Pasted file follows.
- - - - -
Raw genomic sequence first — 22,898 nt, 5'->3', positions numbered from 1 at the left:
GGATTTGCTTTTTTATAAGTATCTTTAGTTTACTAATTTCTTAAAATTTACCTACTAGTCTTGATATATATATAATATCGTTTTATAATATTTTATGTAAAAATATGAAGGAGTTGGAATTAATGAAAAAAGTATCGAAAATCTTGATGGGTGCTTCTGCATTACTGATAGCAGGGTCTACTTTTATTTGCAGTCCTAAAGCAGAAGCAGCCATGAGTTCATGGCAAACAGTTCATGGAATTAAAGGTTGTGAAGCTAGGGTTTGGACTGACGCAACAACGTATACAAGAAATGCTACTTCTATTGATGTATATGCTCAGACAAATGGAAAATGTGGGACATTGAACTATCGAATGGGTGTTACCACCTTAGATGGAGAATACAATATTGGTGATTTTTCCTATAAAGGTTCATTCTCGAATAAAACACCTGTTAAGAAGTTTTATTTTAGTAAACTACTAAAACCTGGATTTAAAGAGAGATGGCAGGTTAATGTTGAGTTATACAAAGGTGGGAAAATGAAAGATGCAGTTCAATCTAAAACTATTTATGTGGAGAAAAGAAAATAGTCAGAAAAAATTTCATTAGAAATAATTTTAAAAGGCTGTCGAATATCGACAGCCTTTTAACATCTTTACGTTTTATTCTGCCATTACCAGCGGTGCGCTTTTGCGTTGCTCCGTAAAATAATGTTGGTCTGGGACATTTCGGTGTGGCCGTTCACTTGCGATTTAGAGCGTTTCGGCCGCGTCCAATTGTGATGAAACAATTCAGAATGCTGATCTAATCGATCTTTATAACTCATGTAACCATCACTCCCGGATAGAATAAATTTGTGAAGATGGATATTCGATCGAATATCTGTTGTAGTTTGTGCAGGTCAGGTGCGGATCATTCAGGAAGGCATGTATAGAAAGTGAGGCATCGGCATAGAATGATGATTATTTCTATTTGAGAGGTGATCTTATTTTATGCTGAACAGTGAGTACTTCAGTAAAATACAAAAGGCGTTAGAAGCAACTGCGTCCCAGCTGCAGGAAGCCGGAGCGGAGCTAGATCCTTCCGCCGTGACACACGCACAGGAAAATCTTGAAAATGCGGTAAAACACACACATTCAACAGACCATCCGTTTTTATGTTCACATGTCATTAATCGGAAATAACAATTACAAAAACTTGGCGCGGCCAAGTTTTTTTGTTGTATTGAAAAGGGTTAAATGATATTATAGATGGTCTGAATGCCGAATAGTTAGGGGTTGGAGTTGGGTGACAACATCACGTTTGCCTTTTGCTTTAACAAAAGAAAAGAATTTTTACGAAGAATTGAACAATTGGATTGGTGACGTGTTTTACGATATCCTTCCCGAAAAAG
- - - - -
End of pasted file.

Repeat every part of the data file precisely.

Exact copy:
Raw genomic sequence first — 22,898 nt, 5'->3', positions numbered from 1 at the left:
GGATTTGCTTTTTTATAAGTATCTTTAGTTTACTAATTTCTTAAAATTTACCTACTAGTCTTGATATATATATAATATCGTTTTATAATATTTTATGTAAAAATATGAAGGAGTTGGAATTAATGAAAAAAGTATCGAAAATCTTGATGGGTGCTTCTGCATTACTGATAGCAGGGTCTACTTTTATTTGCAGTCCTAAAGCAGAAGCAGCCATGAGTTCATGGCAAACAGTTCATGGAATTAAAGGTTGTGAAGCTAGGGTTTGGACTGACGCAACAACGTATACAAGAAATGCTACTTCTATTGATGTATATGCTCAGACAAATGGAAAATGTGGGACATTGAACTATCGAATGGGTGTTACCACCTTAGATGGAGAATACAATATTGGTGATTTTTCCTATAAAGGTTCATTCTCGAATAAAACACCTGTTAAGAAGTTTTATTTTAGTAAACTACTAAAACCTGGATTTAAAGAGAGATGGCAGGTTAATGTTGAGTTATACAAAGGTGGGAAAATGAAAGATGCAGTTCAATCTAAAACTATTTATGTGGAGAAAAGAAAATAGTCAGAAAAAATTTCATTAGAAATAATTTTAAAAGGCTGTCGAATATCGACAGCCTTTTAACATCTTTACGTTTTATTCTGCCATTACCAGCGGTGCGCTTTTGCGTTGCTCCGTAAAATAATGTTGGTCTGGGACATTTCGGTGTGGCCGTTCACTTGCGATTTAGAGCGTTTCGGCCGCGTCCAATTGTGATGAAACAATTCAGAATGCTGATCTAATCGATCTTTATAACTCATGTAACCATCACTCCCGGATAGAATAAATTTGTGAAGATGGATATTCGATCGAATATCTGTTGTAGTTTGTGCAGGTCAGGTGCGGATCATTCAGGAAGGCATGTATAGAAAGTGAGGCATCGGCATAGAATGATGATTATTTCTATTTGAGAGGTGATCTTATTTTATGCTGAACAGTGAGTACTTCAGTAAAATACAAAAGGCGTTAGAAGCAACTGCGTCCCAGCTGCAGGAAGCCGGAGCGGAGCTAGATCCTTCCGCCGTGACACACGCACAGGAAAATCTTGAAAATGCGGTAAAACACACACATTCAACAGACCATCCGTTTTTATGTTCACATGTCATTAATCGGAAATAACAATTACAAAAACTTGGCGCGGCCAAGTTTTTTTGTTGTATTGAAAAGGGTTAAATGATATTATAGATGGTCTGAATGCCGAATAGTTAGGGGTTGGAGTTGGGTGACAACATCACGTTTGCCTTTTGCTTTAACAAAAGAAAAGAATTTTTACGAAGAATTGAACAATTGGATTGGTGACGTGTTTTACGATATCCTTCCCGAAAAAG